Published by: Timber Home Living Magazine
Story by: Reed Karaim
If you’ve ever had a dream about building that perfect timber frame home in New England ski country, here’s a fair warning: You’re going to have to deal with some envy as you read this story.
Jeff and Linda Lennox and their two teenage sons were living in Connecticut, but they regularly spent holidays in Vermont, where they had a second home. When the couple decided to build a larger timber frame home there, they thought it would be for vacations and eventual retirement. “We had always been interested in the timber frame structure,” Jeff says, whose father built a timber frame home and introduced them to the concept. “We wanted nothing so rustic, but we loved the idea.”
The couple found 27 acres of wooded land with a pond and a view that stretches 23 miles across verdant folds of forest to Stratton Mountain. Then, incorporating ideas they’d seen in various floor plans, Jeff sketched out a basic design. He brought it to Davis Frame Co. in Claremont, New Hampshire, after talking to a company representative at a home show.
The Lennox home was the largest project Davis Frame has done without using an architect. The home turned out so well, Davis Frame created a model, the Forest View, based on the design.
Simple Design, Grand Dimensions
The secret seems to be a design that captures the essential virtues of a timber frame home without seeming ostentatious. The home’s soaring great room has a dramatic walk-around central fireplace. The eaves are over 16 feet high, 10-by-12 inch Douglas fir beams with chamfered edges and a wall of windows to take advantage of the south-facing view. “I love being down in the great room or up in the loft with the sun streaming in through the windows,” says Linda. “We often see beavers, river otters, and all kinds of wildlife near the pond. I just love that.”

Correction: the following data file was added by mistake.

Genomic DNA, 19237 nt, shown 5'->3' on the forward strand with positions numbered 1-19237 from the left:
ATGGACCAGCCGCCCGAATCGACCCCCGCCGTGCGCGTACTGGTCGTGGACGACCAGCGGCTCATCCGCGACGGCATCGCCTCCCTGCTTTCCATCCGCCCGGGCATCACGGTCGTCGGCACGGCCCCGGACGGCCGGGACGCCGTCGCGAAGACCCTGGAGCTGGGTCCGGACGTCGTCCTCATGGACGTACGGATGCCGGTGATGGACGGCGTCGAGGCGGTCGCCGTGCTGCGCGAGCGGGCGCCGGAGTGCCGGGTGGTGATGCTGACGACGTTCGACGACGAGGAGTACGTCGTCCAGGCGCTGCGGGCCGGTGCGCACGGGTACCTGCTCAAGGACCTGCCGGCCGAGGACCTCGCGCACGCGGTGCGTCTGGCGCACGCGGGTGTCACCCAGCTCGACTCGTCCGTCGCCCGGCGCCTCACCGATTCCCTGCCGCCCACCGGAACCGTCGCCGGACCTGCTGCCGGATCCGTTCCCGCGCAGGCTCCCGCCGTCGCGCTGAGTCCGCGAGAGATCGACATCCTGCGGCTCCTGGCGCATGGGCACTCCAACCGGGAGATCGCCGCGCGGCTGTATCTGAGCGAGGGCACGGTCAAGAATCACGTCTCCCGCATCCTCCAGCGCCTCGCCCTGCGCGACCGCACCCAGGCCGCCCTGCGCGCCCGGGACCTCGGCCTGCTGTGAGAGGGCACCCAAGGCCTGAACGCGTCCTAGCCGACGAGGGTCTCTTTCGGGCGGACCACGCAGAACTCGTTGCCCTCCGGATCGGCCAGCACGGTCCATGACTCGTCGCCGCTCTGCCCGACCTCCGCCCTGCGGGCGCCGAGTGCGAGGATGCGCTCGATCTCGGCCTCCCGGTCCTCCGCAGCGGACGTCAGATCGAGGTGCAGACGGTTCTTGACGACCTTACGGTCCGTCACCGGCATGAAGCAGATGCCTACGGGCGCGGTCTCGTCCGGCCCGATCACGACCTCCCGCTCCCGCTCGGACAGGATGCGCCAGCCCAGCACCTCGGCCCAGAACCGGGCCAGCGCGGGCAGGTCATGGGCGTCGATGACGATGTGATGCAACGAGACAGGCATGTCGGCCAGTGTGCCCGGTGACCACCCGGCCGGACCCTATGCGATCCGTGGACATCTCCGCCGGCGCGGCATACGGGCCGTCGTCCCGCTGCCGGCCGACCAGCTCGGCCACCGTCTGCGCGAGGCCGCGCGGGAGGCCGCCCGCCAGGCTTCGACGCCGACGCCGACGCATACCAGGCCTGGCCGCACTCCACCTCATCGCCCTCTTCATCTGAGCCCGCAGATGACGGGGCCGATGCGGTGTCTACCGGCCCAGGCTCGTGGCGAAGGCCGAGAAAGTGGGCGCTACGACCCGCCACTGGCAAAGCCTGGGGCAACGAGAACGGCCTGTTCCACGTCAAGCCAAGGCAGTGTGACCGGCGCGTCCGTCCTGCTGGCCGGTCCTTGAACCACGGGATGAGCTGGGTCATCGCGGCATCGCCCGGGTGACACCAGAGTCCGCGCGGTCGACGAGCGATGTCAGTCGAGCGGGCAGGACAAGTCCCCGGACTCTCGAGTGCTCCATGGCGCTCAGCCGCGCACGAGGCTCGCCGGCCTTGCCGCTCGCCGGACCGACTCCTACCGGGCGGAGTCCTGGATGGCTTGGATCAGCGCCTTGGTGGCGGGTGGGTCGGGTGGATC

The Lennox home also comes alive through the fine woodworking of their general contractor, Dan Rapphahn’s company, Northland Builders, in Peru, Vermont. “I use a small crew, and we’re all trim carpenters and cabinet makers,” Dan says. Floors of red birch, hickory and ash give each room a distinct character. For the basement bar and home theater, pine harvested from the Lennox property adds warmth.
The house was intended as a vacation home. While they were building, the couple’s youngest son announced he wanted to attend the Stratton Ski School, a skiing academy. And their oldest boy, also an avid skier, said he’d enjoy seeing more of his Vermont friends. The decision was simple. “We decided to make the move,” says Jeff. And now they live there year-round.
Yes you can give into envy now.